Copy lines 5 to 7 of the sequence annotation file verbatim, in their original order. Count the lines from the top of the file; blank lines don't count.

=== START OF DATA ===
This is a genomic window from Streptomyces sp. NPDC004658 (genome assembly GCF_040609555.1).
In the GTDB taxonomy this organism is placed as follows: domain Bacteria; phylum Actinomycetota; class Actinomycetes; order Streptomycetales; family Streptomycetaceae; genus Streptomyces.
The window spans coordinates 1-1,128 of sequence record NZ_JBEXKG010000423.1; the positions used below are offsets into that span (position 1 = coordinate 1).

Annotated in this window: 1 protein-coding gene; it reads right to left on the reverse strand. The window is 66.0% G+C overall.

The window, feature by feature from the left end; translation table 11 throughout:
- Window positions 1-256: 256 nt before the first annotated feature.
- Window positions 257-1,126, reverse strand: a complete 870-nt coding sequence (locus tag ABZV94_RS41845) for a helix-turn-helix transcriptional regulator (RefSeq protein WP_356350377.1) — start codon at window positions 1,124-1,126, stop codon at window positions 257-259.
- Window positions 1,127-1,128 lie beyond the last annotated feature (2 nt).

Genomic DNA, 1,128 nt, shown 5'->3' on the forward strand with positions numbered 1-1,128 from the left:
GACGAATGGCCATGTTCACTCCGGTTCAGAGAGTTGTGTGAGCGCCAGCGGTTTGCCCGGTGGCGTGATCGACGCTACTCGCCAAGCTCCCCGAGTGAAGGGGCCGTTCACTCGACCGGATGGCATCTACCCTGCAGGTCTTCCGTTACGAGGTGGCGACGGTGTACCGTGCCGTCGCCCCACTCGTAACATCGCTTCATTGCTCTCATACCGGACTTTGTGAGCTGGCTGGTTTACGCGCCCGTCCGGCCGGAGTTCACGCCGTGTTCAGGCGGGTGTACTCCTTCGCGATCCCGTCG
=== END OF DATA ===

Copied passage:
The window, feature by feature from the left end; translation table 11 throughout:
- Window positions 1-256: 256 nt before the first annotated feature.
- Window positions 257-1,126, reverse strand: a complete 870-nt coding sequence (locus tag ABZV94_RS41845) for a helix-turn-helix transcriptional regulator (RefSeq protein WP_356350377.1) — start codon at window positions 1,124-1,126, stop codon at window positions 257-259.